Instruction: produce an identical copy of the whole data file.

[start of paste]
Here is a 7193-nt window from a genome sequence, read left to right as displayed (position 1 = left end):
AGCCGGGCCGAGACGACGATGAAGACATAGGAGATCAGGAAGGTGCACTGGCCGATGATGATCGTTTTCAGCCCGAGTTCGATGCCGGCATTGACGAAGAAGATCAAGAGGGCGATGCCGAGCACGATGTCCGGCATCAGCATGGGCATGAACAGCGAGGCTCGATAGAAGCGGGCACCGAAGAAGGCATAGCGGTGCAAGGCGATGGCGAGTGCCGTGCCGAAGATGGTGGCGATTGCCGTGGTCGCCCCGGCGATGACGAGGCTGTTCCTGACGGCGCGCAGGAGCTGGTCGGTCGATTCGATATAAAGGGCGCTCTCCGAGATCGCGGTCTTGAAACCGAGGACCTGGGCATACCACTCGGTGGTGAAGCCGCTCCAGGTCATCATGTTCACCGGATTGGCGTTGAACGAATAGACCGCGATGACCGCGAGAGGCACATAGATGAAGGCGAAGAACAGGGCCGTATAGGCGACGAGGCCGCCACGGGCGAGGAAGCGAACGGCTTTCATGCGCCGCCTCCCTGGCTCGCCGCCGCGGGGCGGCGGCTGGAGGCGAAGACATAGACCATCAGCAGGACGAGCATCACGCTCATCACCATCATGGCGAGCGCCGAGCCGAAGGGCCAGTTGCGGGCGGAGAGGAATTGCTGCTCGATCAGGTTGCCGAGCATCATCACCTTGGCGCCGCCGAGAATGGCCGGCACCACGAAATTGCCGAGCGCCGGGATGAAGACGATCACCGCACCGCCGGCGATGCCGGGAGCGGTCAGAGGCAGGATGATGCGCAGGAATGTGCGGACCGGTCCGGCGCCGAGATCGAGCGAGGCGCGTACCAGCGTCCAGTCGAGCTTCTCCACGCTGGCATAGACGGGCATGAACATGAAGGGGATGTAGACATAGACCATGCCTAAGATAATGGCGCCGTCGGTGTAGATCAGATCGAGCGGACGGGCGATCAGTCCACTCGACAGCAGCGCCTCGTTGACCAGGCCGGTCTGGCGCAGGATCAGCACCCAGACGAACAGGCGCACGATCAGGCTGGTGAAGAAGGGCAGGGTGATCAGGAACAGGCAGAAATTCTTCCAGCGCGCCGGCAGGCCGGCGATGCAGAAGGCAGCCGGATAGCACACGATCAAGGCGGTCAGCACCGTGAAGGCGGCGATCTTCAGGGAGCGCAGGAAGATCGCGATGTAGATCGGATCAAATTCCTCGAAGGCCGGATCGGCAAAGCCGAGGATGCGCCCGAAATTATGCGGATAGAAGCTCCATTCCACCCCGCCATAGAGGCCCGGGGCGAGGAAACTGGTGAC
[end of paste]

Here is a 7193-nt window from a genome sequence, read left to right as displayed (position 1 = left end):
AGCCGGGCCGAGACGACGATGAAGACATAGGAGATCAGGAAGGTGCACTGGCCGATGATGATCGTTTTCAGCCCGAGTTCGATGCCGGCATTGACGAAGAAGATCAAGAGGGCGATGCCGAGCACGATGTCCGGCATCAGCATGGGCATGAACAGCGAGGCTCGATAGAAGCGGGCACCGAAGAAGGCATAGCGGTGCAAGGCGATGGCGAGTGCCGTGCCGAAGATGGTGGCGATTGCCGTGGTCGCCCCGGCGATGACGAGGCTGTTCCTGACGGCGCGCAGGAGCTGGTCGGTCGATTCGATATAAAGGGCGCTCTCCGAGATCGCGGTCTTGAAACCGAGGACCTGGGCATACCACTCGGTGGTGAAGCCGCTCCAGGTCATCATGTTCACCGGATTGGCGTTGAACGAATAGACCGCGATGACCGCGAGAGGCACATAGATGAAGGCGAAGAACAGGGCCGTATAGGCGACGAGGCCGCCACGGGCGAGGAAGCGAACGGCTTTCATGCGCCGCCTCCCTGGCTCGCCGCCGCGGGGCGGCGGCTGGAGGCGAAGACATAGACCATCAGCAGGACGAGCATCACGCTCATCACCATCATGGCGAGCGCCGAGCCGAAGGGCCAGTTGCGGGCGGAGAGGAATTGCTGCTCGATCAGGTTGCCGAGCATCATCACCTTGGCGCCGCCGAGAATGGCCGGCACCACGAAATTGCCGAGCGCCGGGATGAAGACGATCACCGCACCGCCGGCGATGCCGGGAGCGGTCAGAGGCAGGATGATGCGCAGGAATGTGCGGACCGGTCCGGCGCCGAGATCGAGCGAGGCGCGTACCAGCGTCCAGTCGAGCTTCTCCACGCTGGCATAGACGGGCATGAACATGAAGGGGATGTAGACATAGACCATGCCTAAGATAATGGCGCCGTCGGTGTAGATCAGATCGAGCGGACGGGCGATCAGTCCACTCGACAGCAGCGCCTCGTTGACCAGGCCGGTCTGGCGCAGGATCAGCACCCAGACGAACAGGCGCACGATCAGGCTGGTGAAGAAGGGCAGGGTGATCAGGAACAGGCAGAAATTCTTCCAGCGCGCCGGCAGGCCGGCGATGCAGAAGGCAGCCGGATAGCACACGATCAAGGCGGTCAGCACCGTGAAGGCGGCGATCTTCAGGGAGCGCAGGAAGATCGCGATGTAGATCGGATCAAATTCCTCGAAGGCCGGATCGGCAAAGCCGAGGATGCGCCCGAAATTATGCGGATAGAAGCTCCATTCCACCCCGCCATAGAGGCCCGGGGCGAGGAAACTGGTGAC